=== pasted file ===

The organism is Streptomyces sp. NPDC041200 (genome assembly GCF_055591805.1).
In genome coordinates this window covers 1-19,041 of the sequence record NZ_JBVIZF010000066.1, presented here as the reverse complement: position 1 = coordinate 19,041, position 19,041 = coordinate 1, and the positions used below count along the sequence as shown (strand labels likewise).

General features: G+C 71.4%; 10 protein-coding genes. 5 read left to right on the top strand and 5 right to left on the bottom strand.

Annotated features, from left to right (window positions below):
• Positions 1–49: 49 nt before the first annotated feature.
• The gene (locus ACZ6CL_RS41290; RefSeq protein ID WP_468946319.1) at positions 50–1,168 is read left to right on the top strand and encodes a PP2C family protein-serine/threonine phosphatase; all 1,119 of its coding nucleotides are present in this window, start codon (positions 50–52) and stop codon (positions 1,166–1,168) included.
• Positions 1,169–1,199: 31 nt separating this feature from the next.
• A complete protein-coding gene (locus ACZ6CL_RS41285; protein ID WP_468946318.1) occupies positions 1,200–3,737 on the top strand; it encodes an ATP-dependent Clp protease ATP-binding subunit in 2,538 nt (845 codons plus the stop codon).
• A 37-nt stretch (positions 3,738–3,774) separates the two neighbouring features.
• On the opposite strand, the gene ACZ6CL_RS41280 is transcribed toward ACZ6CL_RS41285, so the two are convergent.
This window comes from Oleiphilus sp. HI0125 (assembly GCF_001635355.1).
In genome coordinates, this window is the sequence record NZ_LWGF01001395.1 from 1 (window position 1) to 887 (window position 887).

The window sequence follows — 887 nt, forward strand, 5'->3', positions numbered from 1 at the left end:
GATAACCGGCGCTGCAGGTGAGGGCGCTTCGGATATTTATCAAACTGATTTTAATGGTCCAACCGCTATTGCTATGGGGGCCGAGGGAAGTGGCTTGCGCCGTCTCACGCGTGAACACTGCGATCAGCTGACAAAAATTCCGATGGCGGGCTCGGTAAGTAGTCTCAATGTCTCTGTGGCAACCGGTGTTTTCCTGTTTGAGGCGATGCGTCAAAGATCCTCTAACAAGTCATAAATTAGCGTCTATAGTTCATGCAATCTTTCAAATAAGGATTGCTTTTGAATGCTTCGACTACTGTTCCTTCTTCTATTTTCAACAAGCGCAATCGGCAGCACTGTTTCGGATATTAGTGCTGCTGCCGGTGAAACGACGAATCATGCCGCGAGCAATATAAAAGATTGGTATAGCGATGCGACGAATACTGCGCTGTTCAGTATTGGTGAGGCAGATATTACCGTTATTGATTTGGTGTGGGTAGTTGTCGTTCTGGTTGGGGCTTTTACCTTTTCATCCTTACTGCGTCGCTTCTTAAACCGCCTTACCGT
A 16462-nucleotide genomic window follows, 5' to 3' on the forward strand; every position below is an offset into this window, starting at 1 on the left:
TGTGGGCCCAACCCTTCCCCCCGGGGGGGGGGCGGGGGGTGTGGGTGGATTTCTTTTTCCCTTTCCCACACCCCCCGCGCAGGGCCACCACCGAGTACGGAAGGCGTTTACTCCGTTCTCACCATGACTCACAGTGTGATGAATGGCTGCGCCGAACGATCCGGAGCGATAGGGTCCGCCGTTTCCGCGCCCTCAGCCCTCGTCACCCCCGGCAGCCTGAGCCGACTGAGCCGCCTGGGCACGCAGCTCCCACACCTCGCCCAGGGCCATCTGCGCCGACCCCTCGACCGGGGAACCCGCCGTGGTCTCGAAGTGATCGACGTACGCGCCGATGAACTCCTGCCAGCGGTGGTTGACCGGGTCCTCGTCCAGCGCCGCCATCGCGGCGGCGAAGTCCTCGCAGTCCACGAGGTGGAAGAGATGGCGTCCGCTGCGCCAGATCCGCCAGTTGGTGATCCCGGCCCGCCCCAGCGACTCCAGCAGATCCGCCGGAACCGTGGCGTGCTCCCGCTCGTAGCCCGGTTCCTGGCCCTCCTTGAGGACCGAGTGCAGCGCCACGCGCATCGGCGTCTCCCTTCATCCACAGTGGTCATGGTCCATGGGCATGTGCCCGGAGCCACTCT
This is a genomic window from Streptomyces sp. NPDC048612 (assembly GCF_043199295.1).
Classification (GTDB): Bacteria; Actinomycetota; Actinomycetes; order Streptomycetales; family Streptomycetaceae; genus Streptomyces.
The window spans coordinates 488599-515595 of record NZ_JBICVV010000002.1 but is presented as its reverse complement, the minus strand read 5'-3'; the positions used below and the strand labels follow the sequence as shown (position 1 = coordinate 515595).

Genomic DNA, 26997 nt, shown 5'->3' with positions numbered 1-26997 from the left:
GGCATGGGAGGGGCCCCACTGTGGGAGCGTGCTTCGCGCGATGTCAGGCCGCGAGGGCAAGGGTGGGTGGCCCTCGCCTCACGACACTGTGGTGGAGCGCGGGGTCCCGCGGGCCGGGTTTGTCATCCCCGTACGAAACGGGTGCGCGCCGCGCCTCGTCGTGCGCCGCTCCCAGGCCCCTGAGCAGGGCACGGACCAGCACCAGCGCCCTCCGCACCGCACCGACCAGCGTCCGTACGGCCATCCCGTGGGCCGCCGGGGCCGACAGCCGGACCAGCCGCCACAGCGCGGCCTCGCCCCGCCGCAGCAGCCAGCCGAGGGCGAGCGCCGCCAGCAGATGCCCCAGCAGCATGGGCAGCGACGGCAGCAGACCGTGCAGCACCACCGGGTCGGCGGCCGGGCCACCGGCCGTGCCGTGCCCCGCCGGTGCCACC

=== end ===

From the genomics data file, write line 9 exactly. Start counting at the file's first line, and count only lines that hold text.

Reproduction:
• A 37-nt stretch (positions 3,738–3,774) separates the two neighbouring features.